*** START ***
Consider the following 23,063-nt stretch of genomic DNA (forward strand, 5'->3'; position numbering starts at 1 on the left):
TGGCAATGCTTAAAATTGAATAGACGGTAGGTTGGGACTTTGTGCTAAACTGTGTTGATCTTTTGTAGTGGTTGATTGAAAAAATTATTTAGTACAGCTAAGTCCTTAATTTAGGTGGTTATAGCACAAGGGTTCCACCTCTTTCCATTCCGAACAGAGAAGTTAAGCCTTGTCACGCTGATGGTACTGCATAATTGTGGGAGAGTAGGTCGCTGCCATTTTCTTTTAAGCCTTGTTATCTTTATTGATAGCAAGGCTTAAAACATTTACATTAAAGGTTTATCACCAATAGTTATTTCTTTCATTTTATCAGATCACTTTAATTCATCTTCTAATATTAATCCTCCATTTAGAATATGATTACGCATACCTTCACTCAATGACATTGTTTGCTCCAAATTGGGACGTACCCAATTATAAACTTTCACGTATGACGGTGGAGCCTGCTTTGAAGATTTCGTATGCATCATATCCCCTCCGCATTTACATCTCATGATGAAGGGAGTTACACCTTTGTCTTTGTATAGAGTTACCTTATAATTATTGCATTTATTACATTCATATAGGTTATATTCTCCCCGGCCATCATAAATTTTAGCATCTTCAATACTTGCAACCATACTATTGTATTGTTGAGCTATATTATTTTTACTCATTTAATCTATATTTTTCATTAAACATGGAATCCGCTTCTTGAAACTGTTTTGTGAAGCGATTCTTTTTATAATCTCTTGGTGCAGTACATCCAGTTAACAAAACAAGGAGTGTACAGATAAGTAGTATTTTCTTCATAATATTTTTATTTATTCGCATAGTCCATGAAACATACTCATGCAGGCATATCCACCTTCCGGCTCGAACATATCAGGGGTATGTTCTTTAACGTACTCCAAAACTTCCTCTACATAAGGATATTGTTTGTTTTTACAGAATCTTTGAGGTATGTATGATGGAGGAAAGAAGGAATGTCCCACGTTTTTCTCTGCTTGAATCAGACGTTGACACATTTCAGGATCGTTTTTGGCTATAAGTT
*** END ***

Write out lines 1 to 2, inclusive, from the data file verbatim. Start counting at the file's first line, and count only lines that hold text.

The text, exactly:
Consider the following 23,063-nt stretch of genomic DNA (forward strand, 5'->3'; position numbering starts at 1 on the left):
TGGCAATGCTTAAAATTGAATAGACGGTAGGTTGGGACTTTGTGCTAAACTGTGTTGATCTTTTGTAGTGGTTGATTGAAAAAATTATTTAGTACAGCTAAGTCCTTAATTTAGGTGGTTATAGCACAAGGGTTCCACCTCTTTCCATTCCGAACAGAGAAGTTAAGCCTTGTCACGCTGATGGTACTGCATAATTGTGGGAGAGTAGGTCGCTGCCATTTTCTTTTAAGCCTTGTTATCTTTATTGATAGCAAGGCTTAAAACATTTACATTAAAGGTTTATCACCAATAGTTATTTCTTTCATTTTATCAGATCACTTTAATTCATCTTCTAATATTAATCCTCCATTTAGAATATGATTACGCATACCTTCACTCAATGACATTGTTTGCTCCAAATTGGGACGTACCCAATTATAAACTTTCACGTATGACGGTGGAGCCTGCTTTGAAGATTTCGTATGCATCATATCCCCTCCGCATTTACATCTCATGATGAAGGGAGTTACACCTTTGTCTTTGTATAGAGTTACCTTATAATTATTGCATTTATTACATTCATATAGGTTATATTCTCCCCGGCCATCATAAATTTTAGCATCTTCAATACTTGCAACCATACTATTGTATTGTTGAGCTATATTATTTTTACTCATTTAATCTATATTTTTCATTAAACATGGAATCCGCTTCTTGAAACTGTTTTGTGAAGCGATTCTTTTTATAATCTCTTGGTGCAGTACATCCAGTTAACAAAACAAGGAGTGTACAGATAAGTAGTATTTTCTTCATAATATTTTTATTTATTCGCATAGTCCATGAAACATACTCATGCAGGCATATCCACCTTCCGGCTCGAACATATCAGGGGTATGTTCTTTAACGTACTCCAAAACTTCCTCTACATAAGGATATTGTTTGTTTTTACAGAATCTTTGAGGTATGTATGATGGAGGAAAGAAGGAATGTCCCACGTTTTTCTCTGCTTGAATCAGACGTTGACACATTTCAGGATCGTTTTTGGCTATAAGTT